ISSN 1671-3710
CN 11-4766/R

Advances in Psychological Science ›› 2023, Vol. 31 ›› Issue (4): 507-518.doi: 10.3724/SP.J.1042.2023.00507

• Research Method •     Next Articles

The endogeneity issue in longitudinal research: Sources and solutions

FANG Junyan1, WEN Zhonglin2()   

  1. 1School of Leisure Sports and Management, Guangzhou Sport University, Guangzhou 510500, China
    2School of Psychology/Center for Studies of Psychological Application, South China Normal University, Guangzhou 510631, China
  • Received:2022-06-21 Online:2023-04-15 Published:2022-12-30
  • Contact: WEN Zhonglin


Longitudinal cross-lagged models have been widely used to analyze causal relations in behavioral and psychological sciences, and the cross-lagged panel model (CLPM) is common and important. The CLPM and related panel data models usually consist of two kinds of regression relations: (a) the autoregressive effects of a variable from its prior state (an earlier time point) to its current state (present time point) and (b) the cross-lagged effects of one variable at the prior state to another variable at the current state. These effects between the two constructs provide the foundation and crucial information in deciding on their diachronic causation. Importantly, in contrast to general regression models, a CLPM consists of a complex set of regression equations, making it more susceptible to endogeneity-related problems.
Endogeneity is a critical concern in regression analyses, which refers to situations when an explanatory variable is correlated with the residual (error) of its regression equation. It will likely lead to over- or under-estimated bias with commonly used estimators. Endogeneity is a critical concern when using regression models to analyze observational data to make causal claims. The CLPM determines diachronic causation based on two kinds of regression effects (autoregressive and cross-lagged paths). Despite its vulnerability to endogeneity, this issue has received little attention and requires systematic analyses.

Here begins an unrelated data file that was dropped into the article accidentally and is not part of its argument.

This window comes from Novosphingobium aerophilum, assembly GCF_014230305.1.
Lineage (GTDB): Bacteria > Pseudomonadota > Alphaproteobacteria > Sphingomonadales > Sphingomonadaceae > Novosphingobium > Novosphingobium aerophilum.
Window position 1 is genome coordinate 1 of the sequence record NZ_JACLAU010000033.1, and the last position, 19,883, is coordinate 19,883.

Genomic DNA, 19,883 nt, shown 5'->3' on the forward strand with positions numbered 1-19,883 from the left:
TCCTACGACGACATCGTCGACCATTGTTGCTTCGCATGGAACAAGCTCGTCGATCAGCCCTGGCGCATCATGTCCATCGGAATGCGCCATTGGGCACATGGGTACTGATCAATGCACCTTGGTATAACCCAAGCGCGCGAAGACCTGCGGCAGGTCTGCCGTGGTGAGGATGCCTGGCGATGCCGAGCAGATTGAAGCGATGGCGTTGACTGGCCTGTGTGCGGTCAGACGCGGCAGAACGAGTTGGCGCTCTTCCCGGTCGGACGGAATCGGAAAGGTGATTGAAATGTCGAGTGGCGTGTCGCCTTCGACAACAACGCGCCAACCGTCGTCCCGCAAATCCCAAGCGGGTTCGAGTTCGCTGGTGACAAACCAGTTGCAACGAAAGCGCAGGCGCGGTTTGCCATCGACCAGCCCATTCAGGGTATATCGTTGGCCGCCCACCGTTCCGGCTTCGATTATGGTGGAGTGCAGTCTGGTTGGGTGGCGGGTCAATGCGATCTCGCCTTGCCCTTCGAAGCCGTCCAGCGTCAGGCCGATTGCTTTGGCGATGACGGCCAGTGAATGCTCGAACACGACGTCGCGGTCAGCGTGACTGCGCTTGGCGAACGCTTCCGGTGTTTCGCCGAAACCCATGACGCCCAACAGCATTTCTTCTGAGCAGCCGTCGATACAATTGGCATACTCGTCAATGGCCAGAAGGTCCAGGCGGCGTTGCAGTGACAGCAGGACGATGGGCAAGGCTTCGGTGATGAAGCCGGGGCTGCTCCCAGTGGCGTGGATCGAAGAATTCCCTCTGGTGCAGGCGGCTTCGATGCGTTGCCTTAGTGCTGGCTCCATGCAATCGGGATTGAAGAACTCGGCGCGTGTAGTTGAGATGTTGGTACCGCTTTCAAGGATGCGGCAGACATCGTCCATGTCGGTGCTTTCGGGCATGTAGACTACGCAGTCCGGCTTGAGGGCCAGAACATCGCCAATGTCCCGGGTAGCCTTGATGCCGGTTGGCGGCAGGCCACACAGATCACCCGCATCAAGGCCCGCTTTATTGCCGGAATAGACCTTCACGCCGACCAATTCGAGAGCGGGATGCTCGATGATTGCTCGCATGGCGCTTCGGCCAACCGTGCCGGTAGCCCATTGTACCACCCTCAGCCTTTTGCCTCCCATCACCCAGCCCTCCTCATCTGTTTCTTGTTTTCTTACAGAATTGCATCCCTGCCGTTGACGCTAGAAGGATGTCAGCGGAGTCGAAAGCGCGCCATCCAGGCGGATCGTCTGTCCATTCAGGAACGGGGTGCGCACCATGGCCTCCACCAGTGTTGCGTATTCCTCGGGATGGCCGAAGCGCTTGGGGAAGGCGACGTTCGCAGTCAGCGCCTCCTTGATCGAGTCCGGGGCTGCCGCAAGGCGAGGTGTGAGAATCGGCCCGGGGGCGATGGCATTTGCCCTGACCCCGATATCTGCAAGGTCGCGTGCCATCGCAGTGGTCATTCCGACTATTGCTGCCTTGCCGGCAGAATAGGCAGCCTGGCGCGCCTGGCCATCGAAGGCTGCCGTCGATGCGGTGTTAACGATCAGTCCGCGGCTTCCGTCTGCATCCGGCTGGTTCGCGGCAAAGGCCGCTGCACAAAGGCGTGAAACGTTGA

The current study focuses on issues related to endogeneity in the CLPM. We first clarify the main sources of endogeneity problems. Then, we systematically analyze different endogeneity issues in the CLPM. Lastly, we provide an empirical example to illustrate the use of the instrumental variables (IV) method in the CLPM.
IV originates from econometrics and refers to the predictor of a predictor. The IV method is probably the most popular approach while dealing with endogeneity. Researchers often incorporate suitable IVs in the model to provide unbiased estimates and alleviate the endogeneity concerns. The model implied IVs (MIIVs) have been frequently used in empirical studies. A MIIV is an IV identified within the model. The MIIVs offer a promising way to deal with endogeneity in longitudinal analyses. Typically, a MIIV is a chronologically prior observation of an exogenous variable in the model. Currently, applications with IV are underutilized in psychological research. This paper tries to illustrate the use of MIIV in the CLPM by an empirical example.
To our knowledge, this is the first study to discuss endogeneity issues in the CLPM and explore the performances of MIIV in the longitudinal cross-lagged model. We find that common possible sources of endogeneity in the CLPM are: omitted variables, dynamic panel, and reciprocal relation. The omitted variables are ubiquitous in all empirical research and the omitted variable problem will affect the estimation of cross-lagged analyses. For the dynamic panel, “dynamic” refers to the use of the prior outcome as a predictor. Including the effects of this lagged outcome increases the probability of the explanatory variable being related to the residual. Besides, biases could arise from the reciprocal relation, which is also known as the feedback relation, simultaneity, or simultaneous causality.
We conclude, first, there are various types of endogeneity in the CLPM, including the omitted variables, dynamic panel, and reciprocal relation. Second, endogeneity could distort the estimation of cross-lagged effects in the CLPM. Lastly, MIIV is a promising technique to tackle endogeneity issues in the CLPM. For future research, it would be interesting to explore the performance of MIIV in models extended from the CLPM. They may include the Random Intercept-CLPM, the Latent Cure Model with Structured Residuals (LCM-SR), and the Latent Change Score Model (LCS).
This paper reviews the main sources of endogeneity in the CLPM to raise applied researchers’ awareness of the endogeneity issues in longitudinal research. We recommend the MIIV-CLPM as a solution to deal with the endogeneity issue.

Key words: endogeneity, longitudinal research, cross-lagged panel model, instrumental variables

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